Fermilab Today Tuesday, Feb. 15, 2011
Director's Corner


Fermilab Director Pier Oddone

We live with a great deal of tension waiting for the resolution of various budgets. February is the month when everything piles up: actions by Congress on the budget for the current fiscal year, FY11; the FY12 budget that the President proposed yesterday to Congress; and preparations for the FY13 budget that DOE has started developing.

We'll start with the FY13 budget. We have received guidance from DOE on the scenarios that we should use to propose budgets for the laboratory. The guidance has three scenarios. The middle scenario is essentially flat funding with respect to FY11, in effect the FY10 level since we are in a Continuing Resolution and do not yet know our final budget for FY11. Then there is a lower scenario representing a 5 percent cut from FY10, which is already a very tight situation. Finally there is the scenario that we all dream about but never get, namely one where we propose the budget that we need to carry out our program at full capacity. We will be presenting these three budgets to the Office of High Energy Physics on March 3.

Yesterday we saw the President's proposed budget for FY12. This is a budget that is supportive of the Office of Science, with a 9 percent increase over the level of FY10. The major increases are targeted to areas given priority by the administration and that can impact clean energy technologies. Importantly, it maintains the funding for particle physics at the same level as FY10, allowing us to continue development of important programs for our future. At this point we know the amount of funding proposed for the overall particle physics program, but not yet the amount for the laboratory. We assume that it will be roughly flat with respect to FY10, or perhaps slightly lower.

Finally there is the very troublesome FY11 budget which is the subject of current deliberation by Congress. This is the budget that the President proposed a year ago and that the Congress has not yet put to bed. There will an open debate this week in the House of Representatives to receive amendments to a year-long Continuing Resolution diminished by a cut of $100 billion in non-defense discretionary spending as proposed by the Committee on Appropriations. This would be a very dramatic cut. There will be much debate in the House and the Senate before any such cut becomes law.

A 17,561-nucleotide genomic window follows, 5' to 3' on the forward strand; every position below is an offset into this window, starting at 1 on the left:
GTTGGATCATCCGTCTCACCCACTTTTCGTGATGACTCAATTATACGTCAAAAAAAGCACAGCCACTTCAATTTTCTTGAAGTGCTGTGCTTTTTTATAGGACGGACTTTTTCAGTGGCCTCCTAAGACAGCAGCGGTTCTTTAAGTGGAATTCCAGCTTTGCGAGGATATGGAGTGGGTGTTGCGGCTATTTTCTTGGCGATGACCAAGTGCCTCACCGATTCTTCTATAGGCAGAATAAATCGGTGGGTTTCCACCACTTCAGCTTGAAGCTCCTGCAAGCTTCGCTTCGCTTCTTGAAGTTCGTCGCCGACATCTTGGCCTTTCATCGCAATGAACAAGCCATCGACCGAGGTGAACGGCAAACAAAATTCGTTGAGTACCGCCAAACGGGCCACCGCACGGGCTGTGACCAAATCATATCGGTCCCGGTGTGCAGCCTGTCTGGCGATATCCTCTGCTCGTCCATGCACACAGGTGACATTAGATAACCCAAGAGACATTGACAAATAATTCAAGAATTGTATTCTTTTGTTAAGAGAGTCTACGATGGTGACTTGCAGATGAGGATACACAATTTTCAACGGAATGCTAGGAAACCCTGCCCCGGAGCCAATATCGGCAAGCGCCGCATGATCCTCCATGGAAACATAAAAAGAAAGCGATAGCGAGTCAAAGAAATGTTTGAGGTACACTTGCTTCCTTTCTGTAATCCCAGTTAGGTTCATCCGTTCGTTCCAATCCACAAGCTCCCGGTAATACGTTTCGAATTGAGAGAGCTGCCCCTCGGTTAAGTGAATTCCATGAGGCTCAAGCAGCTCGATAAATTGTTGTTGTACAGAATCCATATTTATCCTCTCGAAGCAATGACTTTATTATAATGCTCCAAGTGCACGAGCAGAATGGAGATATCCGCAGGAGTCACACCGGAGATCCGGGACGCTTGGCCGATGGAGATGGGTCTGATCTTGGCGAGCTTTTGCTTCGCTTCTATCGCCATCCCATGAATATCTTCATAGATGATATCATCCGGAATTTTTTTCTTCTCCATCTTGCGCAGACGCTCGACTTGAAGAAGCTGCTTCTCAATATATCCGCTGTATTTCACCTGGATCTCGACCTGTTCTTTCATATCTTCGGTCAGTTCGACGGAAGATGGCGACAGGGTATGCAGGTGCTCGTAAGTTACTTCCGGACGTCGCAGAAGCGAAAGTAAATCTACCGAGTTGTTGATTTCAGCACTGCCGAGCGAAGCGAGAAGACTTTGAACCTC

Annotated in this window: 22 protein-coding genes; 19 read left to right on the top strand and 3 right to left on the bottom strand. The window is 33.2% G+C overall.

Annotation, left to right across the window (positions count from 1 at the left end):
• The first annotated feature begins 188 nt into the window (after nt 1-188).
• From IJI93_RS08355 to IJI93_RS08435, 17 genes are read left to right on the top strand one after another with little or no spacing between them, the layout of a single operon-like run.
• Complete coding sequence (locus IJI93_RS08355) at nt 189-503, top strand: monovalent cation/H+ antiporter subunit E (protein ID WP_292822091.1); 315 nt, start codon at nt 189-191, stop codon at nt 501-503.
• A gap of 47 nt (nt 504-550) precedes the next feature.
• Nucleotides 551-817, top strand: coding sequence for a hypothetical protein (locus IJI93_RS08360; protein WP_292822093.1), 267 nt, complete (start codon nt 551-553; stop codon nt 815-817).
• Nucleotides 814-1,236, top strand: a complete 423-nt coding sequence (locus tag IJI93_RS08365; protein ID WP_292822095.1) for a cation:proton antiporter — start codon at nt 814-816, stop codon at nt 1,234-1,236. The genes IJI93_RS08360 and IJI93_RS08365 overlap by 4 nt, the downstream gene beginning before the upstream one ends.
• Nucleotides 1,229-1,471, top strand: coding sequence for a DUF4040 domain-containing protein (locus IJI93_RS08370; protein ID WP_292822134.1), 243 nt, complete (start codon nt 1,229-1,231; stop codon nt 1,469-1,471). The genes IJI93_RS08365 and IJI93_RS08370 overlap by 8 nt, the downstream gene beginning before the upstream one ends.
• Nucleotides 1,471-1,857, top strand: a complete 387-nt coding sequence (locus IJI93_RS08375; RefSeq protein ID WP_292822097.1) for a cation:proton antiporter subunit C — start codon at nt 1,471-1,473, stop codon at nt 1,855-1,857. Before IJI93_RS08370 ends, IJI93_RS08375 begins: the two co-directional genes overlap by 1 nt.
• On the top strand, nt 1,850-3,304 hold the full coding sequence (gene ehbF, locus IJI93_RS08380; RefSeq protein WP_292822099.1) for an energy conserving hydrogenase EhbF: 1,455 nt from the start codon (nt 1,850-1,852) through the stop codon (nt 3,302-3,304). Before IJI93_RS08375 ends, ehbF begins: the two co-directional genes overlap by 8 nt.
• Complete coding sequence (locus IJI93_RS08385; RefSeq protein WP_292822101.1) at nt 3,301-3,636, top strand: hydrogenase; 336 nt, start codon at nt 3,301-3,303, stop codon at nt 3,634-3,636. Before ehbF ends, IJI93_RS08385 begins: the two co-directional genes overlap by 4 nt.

Nevertheless, even if the FY11 budget is not yet done, it is important to learn lessons from what has occurred so far, in particular to discern from the Congressional actions where science and innovation stand in the new Congress. Some of the major agencies supporting science such as the NSF and the NIH would receive cuts relative to FY10 at the level of about 5 percent. The proposed cuts for Office of Science are a stunning 20 percent. Because we will be six months into the fiscal year by the time the final FY11 budget is passed, this would amount to a 40 percent cut for the remaining of the year and would be catastrophic not only for our laboratory but for all Office of Science labs. It would stop the operation of user facilities and lead to major layoffs and furloughs. We are working with our representatives to explain the consequences of such cuts on us, on the standing of our nation in science and innovation, and on how we will be viewed by our international partners.

Congressional actions so far seem to reflect a misunderstanding of the role of the Office of Science within a generally supportive atmosphere for science and innovation as demonstrated by the bi-partisan support of the America Competes Act. The Office of Science is the main agency for physical science research in our nation and indispensable in the overall framework of scientific research. It provides the main user facilities such as ours at Fermilab, the light sources, neutron sources, electron microscopes, nanoscience centers and large computational facilities that support scientific research and innovation carried out by thousands of people in universities and industries. Without the Office of Science, the scientific enterprise in our country would be crippled. For those of us who understand how science research is done, how the many pieces have to fit together, and how the roles of NSF and DOE in the physical sciences are different but both essential, it is a call to action to explain to the new members of Congress why being supportive of science and innovation must also mean being supportive of the Office of Science.

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